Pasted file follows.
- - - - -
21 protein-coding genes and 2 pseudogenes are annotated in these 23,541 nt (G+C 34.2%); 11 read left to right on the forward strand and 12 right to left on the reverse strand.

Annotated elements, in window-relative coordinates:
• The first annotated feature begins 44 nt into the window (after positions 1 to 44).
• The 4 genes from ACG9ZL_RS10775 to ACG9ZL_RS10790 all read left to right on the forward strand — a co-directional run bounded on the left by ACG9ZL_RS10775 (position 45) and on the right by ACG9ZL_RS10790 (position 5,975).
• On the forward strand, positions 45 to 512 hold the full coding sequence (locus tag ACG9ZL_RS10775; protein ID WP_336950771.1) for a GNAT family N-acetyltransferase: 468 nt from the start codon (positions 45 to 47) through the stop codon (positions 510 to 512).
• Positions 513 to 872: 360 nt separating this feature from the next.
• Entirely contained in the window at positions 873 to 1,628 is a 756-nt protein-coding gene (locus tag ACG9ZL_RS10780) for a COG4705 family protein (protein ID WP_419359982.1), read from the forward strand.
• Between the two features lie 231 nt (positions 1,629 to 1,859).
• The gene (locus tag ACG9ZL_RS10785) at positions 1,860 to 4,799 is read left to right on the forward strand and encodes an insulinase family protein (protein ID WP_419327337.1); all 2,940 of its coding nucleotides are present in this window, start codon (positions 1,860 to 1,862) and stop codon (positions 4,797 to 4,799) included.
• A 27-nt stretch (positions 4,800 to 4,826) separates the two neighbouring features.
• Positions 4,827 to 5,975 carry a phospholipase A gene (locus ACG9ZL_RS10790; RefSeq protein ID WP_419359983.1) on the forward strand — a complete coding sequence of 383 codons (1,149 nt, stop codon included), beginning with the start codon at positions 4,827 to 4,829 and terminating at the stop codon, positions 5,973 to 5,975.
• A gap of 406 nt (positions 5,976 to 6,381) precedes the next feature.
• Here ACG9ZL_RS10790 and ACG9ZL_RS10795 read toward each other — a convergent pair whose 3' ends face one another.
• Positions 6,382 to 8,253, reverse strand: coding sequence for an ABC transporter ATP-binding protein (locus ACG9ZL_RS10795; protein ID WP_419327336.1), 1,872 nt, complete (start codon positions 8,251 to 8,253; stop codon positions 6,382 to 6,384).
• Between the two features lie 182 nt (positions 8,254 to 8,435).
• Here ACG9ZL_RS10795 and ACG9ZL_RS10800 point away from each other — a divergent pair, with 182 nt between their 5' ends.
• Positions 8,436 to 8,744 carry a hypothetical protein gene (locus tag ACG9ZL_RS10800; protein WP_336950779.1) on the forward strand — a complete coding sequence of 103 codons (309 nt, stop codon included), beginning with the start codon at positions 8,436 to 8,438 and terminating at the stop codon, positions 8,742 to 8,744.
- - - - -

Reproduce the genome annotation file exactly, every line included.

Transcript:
21 protein-coding genes and 2 pseudogenes are annotated in these 23,541 nt (G+C 34.2%); 11 read left to right on the forward strand and 12 right to left on the reverse strand.

Annotated elements, in window-relative coordinates:
• The first annotated feature begins 44 nt into the window (after positions 1 to 44).
• The 4 genes from ACG9ZL_RS10775 to ACG9ZL_RS10790 all read left to right on the forward strand — a co-directional run bounded on the left by ACG9ZL_RS10775 (position 45) and on the right by ACG9ZL_RS10790 (position 5,975).
• On the forward strand, positions 45 to 512 hold the full coding sequence (locus tag ACG9ZL_RS10775; protein ID WP_336950771.1) for a GNAT family N-acetyltransferase: 468 nt from the start codon (positions 45 to 47) through the stop codon (positions 510 to 512).
• Positions 513 to 872: 360 nt separating this feature from the next.
• Entirely contained in the window at positions 873 to 1,628 is a 756-nt protein-coding gene (locus tag ACG9ZL_RS10780) for a COG4705 family protein (protein ID WP_419359982.1), read from the forward strand.
• Between the two features lie 231 nt (positions 1,629 to 1,859).
• The gene (locus tag ACG9ZL_RS10785) at positions 1,860 to 4,799 is read left to right on the forward strand and encodes an insulinase family protein (protein ID WP_419327337.1); all 2,940 of its coding nucleotides are present in this window, start codon (positions 1,860 to 1,862) and stop codon (positions 4,797 to 4,799) included.
• A 27-nt stretch (positions 4,800 to 4,826) separates the two neighbouring features.
• Positions 4,827 to 5,975 carry a phospholipase A gene (locus ACG9ZL_RS10790; RefSeq protein ID WP_419359983.1) on the forward strand — a complete coding sequence of 383 codons (1,149 nt, stop codon included), beginning with the start codon at positions 4,827 to 4,829 and terminating at the stop codon, positions 5,973 to 5,975.
• A gap of 406 nt (positions 5,976 to 6,381) precedes the next feature.
• Here ACG9ZL_RS10790 and ACG9ZL_RS10795 read toward each other — a convergent pair whose 3' ends face one another.
• Positions 6,382 to 8,253, reverse strand: coding sequence for an ABC transporter ATP-binding protein (locus ACG9ZL_RS10795; protein ID WP_419327336.1), 1,872 nt, complete (start codon positions 8,251 to 8,253; stop codon positions 6,382 to 6,384).
• Between the two features lie 182 nt (positions 8,254 to 8,435).
• Here ACG9ZL_RS10795 and ACG9ZL_RS10800 point away from each other — a divergent pair, with 182 nt between their 5' ends.
• Positions 8,436 to 8,744 carry a hypothetical protein gene (locus tag ACG9ZL_RS10800; protein WP_336950779.1) on the forward strand — a complete coding sequence of 103 codons (309 nt, stop codon included), beginning with the start codon at positions 8,436 to 8,438 and terminating at the stop codon, positions 8,742 to 8,744.